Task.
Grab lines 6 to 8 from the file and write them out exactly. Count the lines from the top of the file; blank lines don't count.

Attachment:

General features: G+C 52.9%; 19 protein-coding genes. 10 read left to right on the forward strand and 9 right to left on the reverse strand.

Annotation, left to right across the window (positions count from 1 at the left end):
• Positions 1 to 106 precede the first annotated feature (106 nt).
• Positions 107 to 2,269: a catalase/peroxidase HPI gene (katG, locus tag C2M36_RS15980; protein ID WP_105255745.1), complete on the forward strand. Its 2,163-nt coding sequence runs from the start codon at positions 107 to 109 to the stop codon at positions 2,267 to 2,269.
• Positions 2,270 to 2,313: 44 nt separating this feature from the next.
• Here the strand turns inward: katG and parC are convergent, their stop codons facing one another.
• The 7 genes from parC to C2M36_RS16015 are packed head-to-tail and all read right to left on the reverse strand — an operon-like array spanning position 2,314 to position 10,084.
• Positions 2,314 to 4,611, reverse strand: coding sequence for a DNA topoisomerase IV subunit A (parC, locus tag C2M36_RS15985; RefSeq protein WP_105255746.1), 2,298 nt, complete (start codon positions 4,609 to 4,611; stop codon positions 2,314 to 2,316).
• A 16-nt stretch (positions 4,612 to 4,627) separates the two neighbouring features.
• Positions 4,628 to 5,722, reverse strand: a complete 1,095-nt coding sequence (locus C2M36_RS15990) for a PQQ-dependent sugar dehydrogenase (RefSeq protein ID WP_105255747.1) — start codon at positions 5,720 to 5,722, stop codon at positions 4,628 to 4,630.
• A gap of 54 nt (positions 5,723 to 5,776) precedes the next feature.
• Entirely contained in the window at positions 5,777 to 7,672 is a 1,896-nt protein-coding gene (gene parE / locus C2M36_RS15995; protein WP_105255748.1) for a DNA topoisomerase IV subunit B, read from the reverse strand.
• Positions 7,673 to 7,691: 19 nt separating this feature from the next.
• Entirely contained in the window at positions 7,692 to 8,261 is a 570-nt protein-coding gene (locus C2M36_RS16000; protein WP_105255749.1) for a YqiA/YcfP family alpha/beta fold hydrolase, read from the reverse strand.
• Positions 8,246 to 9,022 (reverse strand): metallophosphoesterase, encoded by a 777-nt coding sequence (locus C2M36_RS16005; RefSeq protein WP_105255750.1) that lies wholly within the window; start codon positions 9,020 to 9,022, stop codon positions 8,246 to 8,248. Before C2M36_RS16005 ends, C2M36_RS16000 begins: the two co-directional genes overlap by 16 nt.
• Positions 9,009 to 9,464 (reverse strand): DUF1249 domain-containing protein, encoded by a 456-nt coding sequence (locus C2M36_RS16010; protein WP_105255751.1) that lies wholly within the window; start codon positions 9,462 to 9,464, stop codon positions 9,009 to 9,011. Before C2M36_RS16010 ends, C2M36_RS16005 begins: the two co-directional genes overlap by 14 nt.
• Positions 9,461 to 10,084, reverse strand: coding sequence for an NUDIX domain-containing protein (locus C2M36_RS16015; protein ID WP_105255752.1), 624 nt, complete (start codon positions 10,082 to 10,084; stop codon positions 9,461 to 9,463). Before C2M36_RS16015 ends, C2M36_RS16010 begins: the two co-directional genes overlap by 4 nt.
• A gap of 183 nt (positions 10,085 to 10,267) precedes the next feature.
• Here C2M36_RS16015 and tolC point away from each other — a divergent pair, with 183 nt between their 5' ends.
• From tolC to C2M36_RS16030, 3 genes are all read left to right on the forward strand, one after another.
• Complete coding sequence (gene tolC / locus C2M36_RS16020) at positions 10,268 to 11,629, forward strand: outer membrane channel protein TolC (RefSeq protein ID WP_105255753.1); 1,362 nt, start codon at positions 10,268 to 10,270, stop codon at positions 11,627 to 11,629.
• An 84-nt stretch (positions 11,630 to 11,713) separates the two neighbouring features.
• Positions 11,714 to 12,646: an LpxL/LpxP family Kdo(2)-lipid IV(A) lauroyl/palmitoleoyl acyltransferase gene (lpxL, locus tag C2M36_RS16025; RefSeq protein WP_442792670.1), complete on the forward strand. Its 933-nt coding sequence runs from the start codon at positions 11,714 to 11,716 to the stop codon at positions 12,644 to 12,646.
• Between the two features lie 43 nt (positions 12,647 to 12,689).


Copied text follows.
• Here the strand turns inward: katG and parC are convergent, their stop codons facing one another.
• The 7 genes from parC to C2M36_RS16015 are packed head-to-tail and all read right to left on the reverse strand — an operon-like array spanning position 2,314 to position 10,084.
• Positions 2,314 to 4,611, reverse strand: coding sequence for a DNA topoisomerase IV subunit A (parC, locus tag C2M36_RS15985; RefSeq protein WP_105255746.1), 2,298 nt, complete (start codon positions 4,609 to 4,611; stop codon positions 2,314 to 2,316).